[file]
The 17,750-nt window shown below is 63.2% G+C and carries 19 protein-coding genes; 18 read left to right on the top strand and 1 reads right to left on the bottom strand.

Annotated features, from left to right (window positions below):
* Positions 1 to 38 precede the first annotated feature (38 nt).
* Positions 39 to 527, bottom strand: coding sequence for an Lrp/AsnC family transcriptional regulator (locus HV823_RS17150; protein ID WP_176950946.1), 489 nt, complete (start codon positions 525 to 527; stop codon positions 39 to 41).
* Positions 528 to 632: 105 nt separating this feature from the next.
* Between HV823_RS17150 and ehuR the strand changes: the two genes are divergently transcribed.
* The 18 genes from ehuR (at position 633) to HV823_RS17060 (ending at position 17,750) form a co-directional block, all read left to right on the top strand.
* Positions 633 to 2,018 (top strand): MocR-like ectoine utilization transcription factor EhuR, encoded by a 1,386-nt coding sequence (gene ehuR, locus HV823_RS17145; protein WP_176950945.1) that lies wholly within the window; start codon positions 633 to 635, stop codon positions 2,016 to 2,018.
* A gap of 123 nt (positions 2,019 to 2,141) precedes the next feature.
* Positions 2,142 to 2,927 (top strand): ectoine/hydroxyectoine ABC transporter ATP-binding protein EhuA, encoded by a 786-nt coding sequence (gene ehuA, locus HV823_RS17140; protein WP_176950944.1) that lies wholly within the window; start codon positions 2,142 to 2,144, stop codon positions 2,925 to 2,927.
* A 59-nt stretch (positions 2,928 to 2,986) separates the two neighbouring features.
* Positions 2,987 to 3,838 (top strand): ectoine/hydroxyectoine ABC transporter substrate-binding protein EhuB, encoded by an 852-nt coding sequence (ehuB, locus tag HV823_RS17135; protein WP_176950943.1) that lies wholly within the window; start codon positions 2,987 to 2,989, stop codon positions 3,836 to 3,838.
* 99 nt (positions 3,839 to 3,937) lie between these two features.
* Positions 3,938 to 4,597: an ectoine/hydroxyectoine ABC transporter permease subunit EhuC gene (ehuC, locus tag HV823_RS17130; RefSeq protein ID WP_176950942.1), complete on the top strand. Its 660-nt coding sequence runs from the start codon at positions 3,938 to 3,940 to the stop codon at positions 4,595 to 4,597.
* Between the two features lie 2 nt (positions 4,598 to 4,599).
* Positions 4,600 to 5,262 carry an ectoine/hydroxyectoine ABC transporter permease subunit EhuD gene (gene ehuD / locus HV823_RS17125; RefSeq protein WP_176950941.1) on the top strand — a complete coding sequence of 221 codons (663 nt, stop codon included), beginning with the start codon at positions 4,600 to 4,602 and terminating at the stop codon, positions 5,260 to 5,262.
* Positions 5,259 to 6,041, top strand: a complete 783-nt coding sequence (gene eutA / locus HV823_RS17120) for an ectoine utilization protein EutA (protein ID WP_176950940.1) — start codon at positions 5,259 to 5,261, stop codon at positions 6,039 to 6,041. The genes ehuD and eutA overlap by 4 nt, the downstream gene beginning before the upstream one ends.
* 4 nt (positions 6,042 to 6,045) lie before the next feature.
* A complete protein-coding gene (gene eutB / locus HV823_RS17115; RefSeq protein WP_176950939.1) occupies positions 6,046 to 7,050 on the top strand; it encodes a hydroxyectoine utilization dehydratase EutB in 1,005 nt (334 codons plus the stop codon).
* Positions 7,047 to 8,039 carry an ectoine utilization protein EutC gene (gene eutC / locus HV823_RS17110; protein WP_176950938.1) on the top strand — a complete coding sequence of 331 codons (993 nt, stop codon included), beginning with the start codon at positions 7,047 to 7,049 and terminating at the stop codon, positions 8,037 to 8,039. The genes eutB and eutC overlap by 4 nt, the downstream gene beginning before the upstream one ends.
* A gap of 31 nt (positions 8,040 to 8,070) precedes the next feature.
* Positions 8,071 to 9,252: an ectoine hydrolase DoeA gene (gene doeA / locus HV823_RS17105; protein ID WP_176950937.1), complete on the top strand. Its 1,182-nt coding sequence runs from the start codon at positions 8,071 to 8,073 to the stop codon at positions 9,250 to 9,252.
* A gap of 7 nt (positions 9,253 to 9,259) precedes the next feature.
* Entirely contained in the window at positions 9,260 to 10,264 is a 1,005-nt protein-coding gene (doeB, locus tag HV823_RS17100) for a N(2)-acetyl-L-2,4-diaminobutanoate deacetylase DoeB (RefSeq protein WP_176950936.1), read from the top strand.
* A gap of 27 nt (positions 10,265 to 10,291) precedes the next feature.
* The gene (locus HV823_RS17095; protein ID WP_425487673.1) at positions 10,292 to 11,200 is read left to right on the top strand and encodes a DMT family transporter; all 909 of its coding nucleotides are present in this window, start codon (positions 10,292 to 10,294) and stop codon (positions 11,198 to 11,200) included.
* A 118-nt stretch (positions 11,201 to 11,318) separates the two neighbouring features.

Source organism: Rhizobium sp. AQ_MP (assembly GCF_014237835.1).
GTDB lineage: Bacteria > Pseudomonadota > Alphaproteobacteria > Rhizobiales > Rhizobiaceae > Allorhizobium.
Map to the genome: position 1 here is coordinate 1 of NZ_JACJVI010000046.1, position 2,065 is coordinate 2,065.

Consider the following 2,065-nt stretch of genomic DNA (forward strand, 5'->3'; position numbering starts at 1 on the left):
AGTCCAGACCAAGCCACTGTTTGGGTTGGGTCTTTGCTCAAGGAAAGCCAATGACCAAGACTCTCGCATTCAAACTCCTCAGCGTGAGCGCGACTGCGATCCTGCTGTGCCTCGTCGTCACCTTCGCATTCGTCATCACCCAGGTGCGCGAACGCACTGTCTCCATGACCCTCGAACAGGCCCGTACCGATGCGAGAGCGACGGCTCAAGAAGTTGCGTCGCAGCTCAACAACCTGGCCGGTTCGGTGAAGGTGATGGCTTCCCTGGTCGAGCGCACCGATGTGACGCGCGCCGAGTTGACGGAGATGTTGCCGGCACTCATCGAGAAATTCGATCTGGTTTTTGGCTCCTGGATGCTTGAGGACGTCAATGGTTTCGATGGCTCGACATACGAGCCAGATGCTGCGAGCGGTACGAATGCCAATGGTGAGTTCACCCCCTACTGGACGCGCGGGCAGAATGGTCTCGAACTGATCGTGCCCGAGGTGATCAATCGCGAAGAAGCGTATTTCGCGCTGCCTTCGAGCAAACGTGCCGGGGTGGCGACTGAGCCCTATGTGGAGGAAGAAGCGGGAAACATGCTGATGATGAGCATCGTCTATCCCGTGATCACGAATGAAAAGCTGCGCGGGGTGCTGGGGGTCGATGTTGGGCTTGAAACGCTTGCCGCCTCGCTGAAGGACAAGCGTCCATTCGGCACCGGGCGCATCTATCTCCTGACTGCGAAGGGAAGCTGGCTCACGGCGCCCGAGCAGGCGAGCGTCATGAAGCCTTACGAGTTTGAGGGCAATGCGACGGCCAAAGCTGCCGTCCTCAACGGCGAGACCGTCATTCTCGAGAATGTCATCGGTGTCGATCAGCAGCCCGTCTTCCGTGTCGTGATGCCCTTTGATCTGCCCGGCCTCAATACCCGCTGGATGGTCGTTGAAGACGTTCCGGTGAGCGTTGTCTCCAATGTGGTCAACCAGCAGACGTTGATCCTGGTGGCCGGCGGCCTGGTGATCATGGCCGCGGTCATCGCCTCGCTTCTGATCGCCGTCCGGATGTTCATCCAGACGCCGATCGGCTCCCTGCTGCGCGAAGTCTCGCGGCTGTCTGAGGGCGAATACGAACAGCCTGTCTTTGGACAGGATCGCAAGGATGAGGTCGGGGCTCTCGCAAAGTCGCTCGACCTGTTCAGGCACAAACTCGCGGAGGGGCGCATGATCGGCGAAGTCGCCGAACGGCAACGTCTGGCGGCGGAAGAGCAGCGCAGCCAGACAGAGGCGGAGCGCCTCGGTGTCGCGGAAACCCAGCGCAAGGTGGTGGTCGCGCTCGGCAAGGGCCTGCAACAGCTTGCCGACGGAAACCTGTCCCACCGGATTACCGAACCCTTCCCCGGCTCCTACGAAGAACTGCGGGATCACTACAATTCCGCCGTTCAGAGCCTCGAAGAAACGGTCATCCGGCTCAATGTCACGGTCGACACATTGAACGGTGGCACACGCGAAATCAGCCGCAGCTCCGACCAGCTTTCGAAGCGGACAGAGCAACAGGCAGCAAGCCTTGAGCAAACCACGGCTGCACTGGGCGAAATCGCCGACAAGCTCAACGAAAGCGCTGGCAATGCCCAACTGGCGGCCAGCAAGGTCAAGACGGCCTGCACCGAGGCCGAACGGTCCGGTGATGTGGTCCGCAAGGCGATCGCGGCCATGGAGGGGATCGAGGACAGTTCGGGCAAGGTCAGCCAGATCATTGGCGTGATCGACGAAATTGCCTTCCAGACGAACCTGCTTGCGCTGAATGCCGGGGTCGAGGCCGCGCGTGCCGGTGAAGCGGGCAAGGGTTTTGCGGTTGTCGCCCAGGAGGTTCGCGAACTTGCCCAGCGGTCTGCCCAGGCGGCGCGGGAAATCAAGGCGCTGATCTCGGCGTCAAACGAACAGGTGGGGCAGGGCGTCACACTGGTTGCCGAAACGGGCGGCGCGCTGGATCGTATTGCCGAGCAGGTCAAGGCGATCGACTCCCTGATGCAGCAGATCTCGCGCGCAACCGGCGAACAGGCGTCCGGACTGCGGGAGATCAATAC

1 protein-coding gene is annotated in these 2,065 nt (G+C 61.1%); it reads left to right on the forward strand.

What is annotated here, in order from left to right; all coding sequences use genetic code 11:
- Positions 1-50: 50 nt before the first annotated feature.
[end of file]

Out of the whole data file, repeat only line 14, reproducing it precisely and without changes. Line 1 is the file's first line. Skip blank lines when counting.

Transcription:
* Positions 3,938 to 4,597: an ectoine/hydroxyectoine ABC transporter permease subunit EhuC gene (ehuC, locus tag HV823_RS17130; RefSeq protein ID WP_176950942.1), complete on the top strand. Its 660-nt coding sequence runs from the start codon at positions 3,938 to 3,940 to the stop codon at positions 4,595 to 4,597.